Engaging the public with science and helping people to become scientific thinkers is not just something that I am passionate about, I believe it is one of my most important responsibilities as a scientist. I take this responsibility seriously and take opportunities to teach about biology and my research to a wide variety of audiences. My outreach experiences have taught me to communicate science to a diversity of ages and backgrounds and helped to inspire my dream of teaching and studying science as a career.
I believe that good outreach is needed for many reasons, to help reach people who may not have good access to science and even encourage them to become scientists. This is particularly true for underrepresented groups in STEM. Beyond that, we need to continue to improve science literacy and understanding in the general public in the United States and around the world and outreach is one way that we as scientist can do this. A final reason is that the majority of science funding in the US comes from tax payers and it is important that the public learns to value scientific research, to understand how research is done, and why it is important.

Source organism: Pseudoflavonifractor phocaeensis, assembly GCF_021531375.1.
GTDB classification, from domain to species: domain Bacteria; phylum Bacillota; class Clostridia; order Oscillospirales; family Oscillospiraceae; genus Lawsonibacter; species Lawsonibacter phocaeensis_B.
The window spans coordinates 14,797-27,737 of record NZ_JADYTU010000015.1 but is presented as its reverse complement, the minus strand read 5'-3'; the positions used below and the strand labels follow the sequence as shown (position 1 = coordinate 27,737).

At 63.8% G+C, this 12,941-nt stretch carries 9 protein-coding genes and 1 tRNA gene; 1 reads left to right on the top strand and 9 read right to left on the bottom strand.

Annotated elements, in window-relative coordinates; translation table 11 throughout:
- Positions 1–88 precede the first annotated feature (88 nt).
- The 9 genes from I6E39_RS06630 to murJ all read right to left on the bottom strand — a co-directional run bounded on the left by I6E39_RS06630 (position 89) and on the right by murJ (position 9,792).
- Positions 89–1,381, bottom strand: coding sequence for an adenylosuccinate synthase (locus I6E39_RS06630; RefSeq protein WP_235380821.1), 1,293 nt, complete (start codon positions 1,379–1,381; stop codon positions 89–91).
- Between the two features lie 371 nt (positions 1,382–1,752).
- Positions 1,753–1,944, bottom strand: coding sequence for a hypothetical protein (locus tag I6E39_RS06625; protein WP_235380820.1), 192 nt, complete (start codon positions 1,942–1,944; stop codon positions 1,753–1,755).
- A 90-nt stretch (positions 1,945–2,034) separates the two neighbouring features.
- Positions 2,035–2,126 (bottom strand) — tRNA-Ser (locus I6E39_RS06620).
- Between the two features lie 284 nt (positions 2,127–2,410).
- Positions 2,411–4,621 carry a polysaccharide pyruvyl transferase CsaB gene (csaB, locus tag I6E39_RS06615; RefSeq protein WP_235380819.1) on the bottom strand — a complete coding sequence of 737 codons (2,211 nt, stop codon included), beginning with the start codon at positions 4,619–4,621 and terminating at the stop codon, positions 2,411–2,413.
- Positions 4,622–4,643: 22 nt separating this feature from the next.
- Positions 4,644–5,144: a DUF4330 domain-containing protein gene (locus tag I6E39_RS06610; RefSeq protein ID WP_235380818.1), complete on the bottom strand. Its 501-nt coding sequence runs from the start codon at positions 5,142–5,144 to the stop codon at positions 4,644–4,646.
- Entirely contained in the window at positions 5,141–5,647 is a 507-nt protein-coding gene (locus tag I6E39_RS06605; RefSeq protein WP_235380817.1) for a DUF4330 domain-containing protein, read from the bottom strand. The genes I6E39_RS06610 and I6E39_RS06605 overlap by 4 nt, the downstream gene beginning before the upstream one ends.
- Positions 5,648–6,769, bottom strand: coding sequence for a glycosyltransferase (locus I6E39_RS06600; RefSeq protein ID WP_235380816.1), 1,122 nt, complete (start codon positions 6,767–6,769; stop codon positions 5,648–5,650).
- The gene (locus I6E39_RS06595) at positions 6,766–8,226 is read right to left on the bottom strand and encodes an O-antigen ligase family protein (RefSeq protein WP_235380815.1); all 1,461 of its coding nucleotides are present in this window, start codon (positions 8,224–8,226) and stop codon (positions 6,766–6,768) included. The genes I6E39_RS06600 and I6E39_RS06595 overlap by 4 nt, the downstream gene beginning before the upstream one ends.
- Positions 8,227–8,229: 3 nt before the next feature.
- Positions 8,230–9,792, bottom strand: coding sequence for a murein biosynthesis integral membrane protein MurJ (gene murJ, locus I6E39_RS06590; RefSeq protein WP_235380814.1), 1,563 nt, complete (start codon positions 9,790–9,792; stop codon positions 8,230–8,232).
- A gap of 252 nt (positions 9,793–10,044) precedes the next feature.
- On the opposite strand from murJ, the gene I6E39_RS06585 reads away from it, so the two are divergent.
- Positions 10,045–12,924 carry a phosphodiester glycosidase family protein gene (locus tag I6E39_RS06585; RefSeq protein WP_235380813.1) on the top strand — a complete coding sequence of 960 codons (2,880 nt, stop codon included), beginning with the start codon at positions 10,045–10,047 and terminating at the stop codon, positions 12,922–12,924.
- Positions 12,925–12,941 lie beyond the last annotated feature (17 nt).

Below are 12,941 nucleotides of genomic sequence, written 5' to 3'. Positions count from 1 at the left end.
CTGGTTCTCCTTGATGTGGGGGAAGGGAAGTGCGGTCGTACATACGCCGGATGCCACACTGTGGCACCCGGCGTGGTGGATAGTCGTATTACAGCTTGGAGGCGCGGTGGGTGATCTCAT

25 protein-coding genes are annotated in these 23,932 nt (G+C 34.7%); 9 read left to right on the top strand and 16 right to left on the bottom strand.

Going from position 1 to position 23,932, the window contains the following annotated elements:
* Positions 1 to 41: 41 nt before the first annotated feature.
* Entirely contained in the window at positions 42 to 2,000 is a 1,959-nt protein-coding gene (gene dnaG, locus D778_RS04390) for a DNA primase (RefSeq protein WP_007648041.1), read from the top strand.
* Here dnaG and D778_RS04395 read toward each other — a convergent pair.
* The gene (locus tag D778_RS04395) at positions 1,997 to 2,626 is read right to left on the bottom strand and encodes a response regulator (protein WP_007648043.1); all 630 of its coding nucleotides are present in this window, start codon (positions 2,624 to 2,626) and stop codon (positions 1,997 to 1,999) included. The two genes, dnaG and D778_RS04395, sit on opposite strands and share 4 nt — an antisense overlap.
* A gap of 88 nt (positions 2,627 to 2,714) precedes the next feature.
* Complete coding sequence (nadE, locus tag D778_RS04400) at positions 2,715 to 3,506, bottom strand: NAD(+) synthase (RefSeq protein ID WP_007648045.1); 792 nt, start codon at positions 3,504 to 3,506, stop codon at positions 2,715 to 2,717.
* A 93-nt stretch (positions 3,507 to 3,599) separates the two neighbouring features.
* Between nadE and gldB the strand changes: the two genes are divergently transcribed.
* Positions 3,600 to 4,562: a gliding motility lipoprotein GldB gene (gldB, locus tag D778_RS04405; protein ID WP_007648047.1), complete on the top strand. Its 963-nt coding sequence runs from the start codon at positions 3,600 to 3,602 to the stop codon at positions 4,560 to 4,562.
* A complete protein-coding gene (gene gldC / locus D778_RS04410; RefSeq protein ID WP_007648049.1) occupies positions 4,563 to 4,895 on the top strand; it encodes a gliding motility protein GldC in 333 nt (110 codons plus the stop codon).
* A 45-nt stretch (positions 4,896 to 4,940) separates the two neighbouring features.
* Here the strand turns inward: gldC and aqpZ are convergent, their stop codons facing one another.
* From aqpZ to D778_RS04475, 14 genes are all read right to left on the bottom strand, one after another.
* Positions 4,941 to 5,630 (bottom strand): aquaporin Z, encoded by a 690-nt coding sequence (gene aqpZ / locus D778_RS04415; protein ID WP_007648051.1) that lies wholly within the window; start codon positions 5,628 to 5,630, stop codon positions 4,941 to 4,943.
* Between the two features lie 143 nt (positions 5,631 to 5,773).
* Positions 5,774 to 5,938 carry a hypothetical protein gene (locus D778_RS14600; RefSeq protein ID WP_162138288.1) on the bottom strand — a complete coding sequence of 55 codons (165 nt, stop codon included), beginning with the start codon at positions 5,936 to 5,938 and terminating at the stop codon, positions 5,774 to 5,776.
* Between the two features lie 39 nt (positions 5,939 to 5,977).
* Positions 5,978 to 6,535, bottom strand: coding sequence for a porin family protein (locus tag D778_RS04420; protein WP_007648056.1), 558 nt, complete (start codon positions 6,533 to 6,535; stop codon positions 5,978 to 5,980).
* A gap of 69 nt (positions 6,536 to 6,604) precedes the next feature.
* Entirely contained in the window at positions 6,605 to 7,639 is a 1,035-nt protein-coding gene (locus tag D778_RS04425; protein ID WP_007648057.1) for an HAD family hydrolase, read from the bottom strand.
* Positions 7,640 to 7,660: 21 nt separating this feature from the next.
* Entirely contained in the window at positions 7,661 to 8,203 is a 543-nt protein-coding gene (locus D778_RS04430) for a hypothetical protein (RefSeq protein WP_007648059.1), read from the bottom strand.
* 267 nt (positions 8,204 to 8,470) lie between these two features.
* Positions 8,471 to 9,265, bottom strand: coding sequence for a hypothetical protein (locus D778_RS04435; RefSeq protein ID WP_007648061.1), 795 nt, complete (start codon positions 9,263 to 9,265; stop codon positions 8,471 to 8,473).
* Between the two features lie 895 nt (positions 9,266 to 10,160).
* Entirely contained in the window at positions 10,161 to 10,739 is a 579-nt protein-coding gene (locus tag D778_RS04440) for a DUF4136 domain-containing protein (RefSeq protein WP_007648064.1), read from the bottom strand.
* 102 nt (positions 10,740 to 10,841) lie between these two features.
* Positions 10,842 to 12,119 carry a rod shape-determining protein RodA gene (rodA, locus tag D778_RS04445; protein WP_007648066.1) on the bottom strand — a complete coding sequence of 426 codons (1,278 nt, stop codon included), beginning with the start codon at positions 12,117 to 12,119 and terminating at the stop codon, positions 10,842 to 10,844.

I have participated in and helped facilitate a wide range of different outreach activities during my time at the University of Colorado. Many of which have been associated with Graduate Student Outreach Committee, a group run by graduate students that puts on several incredible outreach events each year. I enjoyed leading EOC, along with Helen McCreery, for five years and am happy to see several young ambitious graduate students in EBIO keep it going strong.